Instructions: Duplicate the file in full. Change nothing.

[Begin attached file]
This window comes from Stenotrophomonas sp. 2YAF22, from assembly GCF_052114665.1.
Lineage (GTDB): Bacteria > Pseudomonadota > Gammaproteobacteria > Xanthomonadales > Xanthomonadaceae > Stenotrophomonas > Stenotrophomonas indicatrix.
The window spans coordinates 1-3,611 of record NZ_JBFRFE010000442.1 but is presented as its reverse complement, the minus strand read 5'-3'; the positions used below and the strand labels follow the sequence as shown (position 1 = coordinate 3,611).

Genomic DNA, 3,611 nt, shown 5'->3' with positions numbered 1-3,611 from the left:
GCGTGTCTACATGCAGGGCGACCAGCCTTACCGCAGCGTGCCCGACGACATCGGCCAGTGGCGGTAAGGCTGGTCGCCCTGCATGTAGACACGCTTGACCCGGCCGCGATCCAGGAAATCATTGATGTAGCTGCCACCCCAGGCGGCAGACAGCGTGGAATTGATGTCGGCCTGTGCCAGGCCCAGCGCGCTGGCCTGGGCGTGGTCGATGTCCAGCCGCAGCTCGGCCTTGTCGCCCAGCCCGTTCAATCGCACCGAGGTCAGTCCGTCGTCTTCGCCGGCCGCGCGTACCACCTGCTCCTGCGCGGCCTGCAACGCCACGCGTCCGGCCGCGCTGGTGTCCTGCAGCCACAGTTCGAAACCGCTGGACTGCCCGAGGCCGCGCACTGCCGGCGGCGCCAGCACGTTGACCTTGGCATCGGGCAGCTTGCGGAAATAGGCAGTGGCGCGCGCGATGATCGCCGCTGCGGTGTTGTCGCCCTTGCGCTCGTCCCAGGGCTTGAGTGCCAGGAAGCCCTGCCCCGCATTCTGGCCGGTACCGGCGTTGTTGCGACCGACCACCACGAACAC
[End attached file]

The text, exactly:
This window comes from Stenotrophomonas sp. 2YAF22, from assembly GCF_052114665.1.
Lineage (GTDB): Bacteria > Pseudomonadota > Gammaproteobacteria > Xanthomonadales > Xanthomonadaceae > Stenotrophomonas > Stenotrophomonas indicatrix.
The window spans coordinates 1-3,611 of record NZ_JBFRFE010000442.1 but is presented as its reverse complement, the minus strand read 5'-3'; the positions used below and the strand labels follow the sequence as shown (position 1 = coordinate 3,611).

Genomic DNA, 3,611 nt, shown 5'->3' with positions numbered 1-3,611 from the left:
GCGTGTCTACATGCAGGGCGACCAGCCTTACCGCAGCGTGCCCGACGACATCGGCCAGTGGCGGTAAGGCTGGTCGCCCTGCATGTAGACACGCTTGACCCGGCCGCGATCCAGGAAATCATTGATGTAGCTGCCACCCCAGGCGGCAGACAGCGTGGAATTGATGTCGGCCTGTGCCAGGCCCAGCGCGCTGGCCTGGGCGTGGTCGATGTCCAGCCGCAGCTCGGCCTTGTCGCCCAGCCCGTTCAATCGCACCGAGGTCAGTCCGTCGTCTTCGCCGGCCGCGCGTACCACCTGCTCCTGCGCGGCCTGCAACGCCACGCGTCCGGCCGCGCTGGTGTCCTGCAGCCACAGTTCGAAACCGCTGGACTGCCCGAGGCCGCGCACTGCCGGCGGCGCCAGCACGTTGACCTTGGCATCGGGCAGCTTGCGGAAATAGGCAGTGGCGCGCGCGATGATCGCCGCTGCGGTGTTGTCGCCCTTGCGCTCGTCCCAGGGCTTGAGTGCCAGGAAGCCCTGCCCCGCATTCTGGCCGGTACCGGCGTTGTTGCGACCGACCACCACGAACAC